Because he still had existing teeth strong enough to support the implant-secured bridge in the upper left, Dr. Leong placed an implant there and fit the bridge on the same day. The other bridge required a wait for the implant to fuse to the jawbone.
“It takes up to six months for implants to become secure in the jaw, so we usually can’t fit a patient with a bridge right away,” Dr. Leong notes. “But if there are adjacent teeth that can support the implant and make it steady, we can fit the bridge right away.
“In Louis’ case, he was able to use that bridge on the upper left right away because it was going to be supported by the teeth adjacent to the bridge. He did, however, have to wait a few months before we could fit the bridge on the lower right side.”
That wait was predicated on the fact that Louis had no adjacent teeth to support a bridge in that area. The time Louis spent waiting for the bridge was not wasted, however, because Dr. Leong used that time to repair all of Louis’ remaining damaged teeth.
By the time the restoration project was completed, Louis had received two implant-supported bridges and had more than a dozen other teeth repaired and crowned. The result was a smile and comfort level Louis had previously only dreamed of.
“I couldn’t be happier with the way everything has turned out,” Louis enthuses. “I don’t have any more pain in my teeth or gums when I eat, and my new teeth all look beautiful. Now, I just go for regular cleanings and checkups.”

Lasting Impression

It was more than 30 years ago, while still living in her native New England, that Jeanne Miller lost five good teeth as part of the process required to have a cyst removed from her mouth. In time, Jeanne received a partial denture to take the place of the teeth that were removed.
That partial never really sat well with Jeanne, however. The fit was off ever so slightly, and over the years, it caused the roof of her mouth to become inflamed from irritation. The irritation resulted in a lot of pain and discomfort, which prompted Jeanne to begin looking for an alternative to the partial.
“My search eventually led me to dental implants, and I was immediately intrigued by everything I read about them,” Jeanne says. “Finally, after my husband and I moved to Florida in 1986, I started looking for a dentist who could place implants. That’s how I found Dr. Leong.”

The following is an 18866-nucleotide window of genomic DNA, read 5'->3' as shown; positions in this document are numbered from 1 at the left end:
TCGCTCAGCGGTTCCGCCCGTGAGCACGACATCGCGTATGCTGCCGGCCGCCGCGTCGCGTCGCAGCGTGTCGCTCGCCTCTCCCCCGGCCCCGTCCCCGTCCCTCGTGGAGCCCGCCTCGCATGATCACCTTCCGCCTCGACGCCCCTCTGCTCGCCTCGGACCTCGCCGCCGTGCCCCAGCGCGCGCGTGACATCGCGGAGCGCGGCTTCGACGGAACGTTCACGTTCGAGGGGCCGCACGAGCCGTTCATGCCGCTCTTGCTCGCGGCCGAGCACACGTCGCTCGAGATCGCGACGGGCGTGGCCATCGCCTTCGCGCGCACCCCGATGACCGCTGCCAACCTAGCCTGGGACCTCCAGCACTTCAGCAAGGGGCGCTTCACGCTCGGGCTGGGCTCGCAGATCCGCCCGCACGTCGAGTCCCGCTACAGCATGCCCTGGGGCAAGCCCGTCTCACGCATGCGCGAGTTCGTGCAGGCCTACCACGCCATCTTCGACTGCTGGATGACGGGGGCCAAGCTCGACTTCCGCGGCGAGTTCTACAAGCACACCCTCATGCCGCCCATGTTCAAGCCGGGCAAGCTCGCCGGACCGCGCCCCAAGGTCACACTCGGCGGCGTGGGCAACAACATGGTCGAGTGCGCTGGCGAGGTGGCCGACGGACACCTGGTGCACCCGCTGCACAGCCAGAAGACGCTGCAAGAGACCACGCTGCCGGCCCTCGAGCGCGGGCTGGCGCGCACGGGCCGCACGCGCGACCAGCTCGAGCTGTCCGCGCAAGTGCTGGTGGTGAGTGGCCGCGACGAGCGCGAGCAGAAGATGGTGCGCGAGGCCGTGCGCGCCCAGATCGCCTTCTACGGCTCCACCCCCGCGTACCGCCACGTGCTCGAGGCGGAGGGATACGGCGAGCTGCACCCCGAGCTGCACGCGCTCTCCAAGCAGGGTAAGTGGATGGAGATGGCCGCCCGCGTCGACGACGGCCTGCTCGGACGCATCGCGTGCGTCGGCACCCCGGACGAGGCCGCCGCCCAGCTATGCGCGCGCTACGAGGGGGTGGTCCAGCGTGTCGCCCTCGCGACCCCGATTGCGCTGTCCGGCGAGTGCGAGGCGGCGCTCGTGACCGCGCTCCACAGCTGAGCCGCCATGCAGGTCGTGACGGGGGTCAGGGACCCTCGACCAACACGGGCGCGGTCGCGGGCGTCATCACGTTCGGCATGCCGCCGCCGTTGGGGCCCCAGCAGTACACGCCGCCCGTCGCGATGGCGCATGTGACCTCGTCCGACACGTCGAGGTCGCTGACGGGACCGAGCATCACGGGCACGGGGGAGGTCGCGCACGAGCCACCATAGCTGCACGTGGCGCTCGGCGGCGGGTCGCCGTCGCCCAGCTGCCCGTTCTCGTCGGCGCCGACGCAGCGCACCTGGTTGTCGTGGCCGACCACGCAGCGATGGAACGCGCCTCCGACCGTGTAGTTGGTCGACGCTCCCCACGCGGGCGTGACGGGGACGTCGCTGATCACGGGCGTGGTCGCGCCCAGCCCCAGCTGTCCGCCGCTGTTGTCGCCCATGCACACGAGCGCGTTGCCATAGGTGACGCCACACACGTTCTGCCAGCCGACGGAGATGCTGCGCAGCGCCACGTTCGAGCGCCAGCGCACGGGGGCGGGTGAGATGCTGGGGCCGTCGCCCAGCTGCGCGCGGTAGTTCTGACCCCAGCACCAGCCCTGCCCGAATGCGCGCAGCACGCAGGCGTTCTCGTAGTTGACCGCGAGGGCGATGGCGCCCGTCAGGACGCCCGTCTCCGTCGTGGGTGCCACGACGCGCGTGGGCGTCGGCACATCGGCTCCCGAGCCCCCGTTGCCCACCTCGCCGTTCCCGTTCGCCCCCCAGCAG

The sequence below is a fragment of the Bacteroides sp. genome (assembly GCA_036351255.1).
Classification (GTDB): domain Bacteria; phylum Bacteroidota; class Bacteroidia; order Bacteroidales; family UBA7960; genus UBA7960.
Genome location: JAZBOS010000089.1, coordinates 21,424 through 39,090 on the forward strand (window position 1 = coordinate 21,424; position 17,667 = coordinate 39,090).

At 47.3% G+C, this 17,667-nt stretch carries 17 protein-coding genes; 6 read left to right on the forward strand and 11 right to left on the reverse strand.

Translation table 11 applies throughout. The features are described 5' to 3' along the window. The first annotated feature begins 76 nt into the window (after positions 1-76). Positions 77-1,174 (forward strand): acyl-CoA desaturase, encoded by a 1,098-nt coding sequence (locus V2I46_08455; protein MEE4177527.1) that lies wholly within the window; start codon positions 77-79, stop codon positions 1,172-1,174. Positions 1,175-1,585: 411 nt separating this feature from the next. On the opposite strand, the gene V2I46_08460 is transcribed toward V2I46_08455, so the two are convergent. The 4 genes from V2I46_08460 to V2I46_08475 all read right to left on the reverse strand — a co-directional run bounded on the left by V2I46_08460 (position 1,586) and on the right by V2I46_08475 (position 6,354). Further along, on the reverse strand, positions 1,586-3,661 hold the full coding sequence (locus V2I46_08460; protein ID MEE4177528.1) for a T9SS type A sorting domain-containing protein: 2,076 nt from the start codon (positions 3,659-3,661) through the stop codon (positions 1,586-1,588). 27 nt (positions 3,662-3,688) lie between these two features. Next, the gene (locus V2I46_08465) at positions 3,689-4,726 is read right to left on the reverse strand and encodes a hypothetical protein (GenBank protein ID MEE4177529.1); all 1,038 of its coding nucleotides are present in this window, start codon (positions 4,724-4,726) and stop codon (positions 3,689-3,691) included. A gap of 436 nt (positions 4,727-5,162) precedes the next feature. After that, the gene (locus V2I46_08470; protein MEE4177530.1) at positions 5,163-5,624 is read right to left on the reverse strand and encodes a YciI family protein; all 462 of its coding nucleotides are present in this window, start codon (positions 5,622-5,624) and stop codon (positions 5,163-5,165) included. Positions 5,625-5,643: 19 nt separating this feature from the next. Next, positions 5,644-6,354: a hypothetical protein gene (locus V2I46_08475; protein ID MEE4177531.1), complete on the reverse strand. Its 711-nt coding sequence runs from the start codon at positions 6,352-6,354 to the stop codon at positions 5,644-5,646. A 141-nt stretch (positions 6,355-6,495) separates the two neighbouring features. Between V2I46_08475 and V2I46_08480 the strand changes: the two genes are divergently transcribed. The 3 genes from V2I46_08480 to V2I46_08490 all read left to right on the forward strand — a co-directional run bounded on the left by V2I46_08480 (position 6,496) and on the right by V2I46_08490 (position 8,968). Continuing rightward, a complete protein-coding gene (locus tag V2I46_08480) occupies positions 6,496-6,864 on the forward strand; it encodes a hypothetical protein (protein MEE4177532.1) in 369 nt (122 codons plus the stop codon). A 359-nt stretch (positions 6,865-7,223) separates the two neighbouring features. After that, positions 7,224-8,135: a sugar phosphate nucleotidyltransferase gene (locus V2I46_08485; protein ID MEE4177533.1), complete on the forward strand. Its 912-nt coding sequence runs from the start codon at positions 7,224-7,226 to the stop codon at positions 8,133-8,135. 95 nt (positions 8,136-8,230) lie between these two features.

When he first examined Jeanne, Dr. Leong discovered more than just an ill-fitting partial. He also discovered that over the years, Jeanne had developed some gum disease, had several crooked teeth that needed to be straightened and was suffering from temporomandibular joint disease, or TMJ.
“TMJ occurs where the joints connect to the jaw,” Dr. Leong explains. “There was clicking where her upper and lower jaws met. Correcting the problem with her jaw and correcting the crooked teeth became my first priority because her teeth needed to be in the correct position for the implants to work properly.”
Dr. Leong attacked the problem by first treating Jeanne with dental splints to correct her TMJ and braces to straighten and properly position her teeth. In addition, he treated her gum disease with laser therapy in preparation for the implants.
“The objective was to give her a bite that was stable and more functional,” Dr. Leong reports. “Once we achieved that objective and had the teeth in the proper position with healthy gums, I was able to move forward to determine the probability of her receiving dental implants.”

Implant Options

Dental implants come in two sizes: standard and mini, the latter of which is a smaller-in-diameter implant that can sometimes be used when a patient no longer has enough bone left to support standard implants.
“If all a patient needs is to get the denture to stay in place, smaller implants are ideal,” Dr. Leong continues. “They are typically for patients who do not need bone grafting done.”
The smaller implants can support single crowns as well as a small bridge or partial denture. There are a lot of uses for these smaller implants if used correctly and if there is a sufficient amount of bone intact.
“When the process is completed with precision, people can retain the denture immediately,” Dr. Leong educates. “They can walk out of an appointment, and the denture is securely in place. It’s really amazing.
“But there needs to be adequate bone, healthy gums and a proper bite first. Patients need to have a proper overall environment in their mouth in order for implants to be successful.”
Once Jeanne’s teeth were properly aligned and the implants were secure in the jawbone, Dr. Leong placed implant-
supported bridges on both the top and bottom of her mouth. Dr. Leong says he also had to repair some of the prior work Jeanne had done over the years.
“It’s common to have to do some repair work over time,” Dr. Leong says. “Nothing lasts forever. Jeanne later developed acid reflux, which damaged some of her teeth. Because of that, I had to redo her lower right bridge.
“Since I first saw her many years ago, Jeanne has been a real trooper and a loyal patient. She’s had substantial work done to her smile, and she’s really come a long way. You name it, she’s had it done.”

Patient and Doctor Loyalty

For more than three decades now, Jeanne has driven 40 miles each way from her home in Titusville to the office of Dr. Leong in Melbourne. She wouldn’t have it any other way. Her dedication to Dr. Leong and his practice stems from his commitment to provide top-notch care to his patients.
“I’ve had a lot of dental work done over the years, from bridges to crowns and everything in between,” Jeanne says. “Dr. Leong is like a good friend. He’s reliable, and I can talk to him about anything. We’ve developed that trusting relationship over the years. He’s the best there is, hands down,” she says. “He’s not just a dentist, he is a true friend.”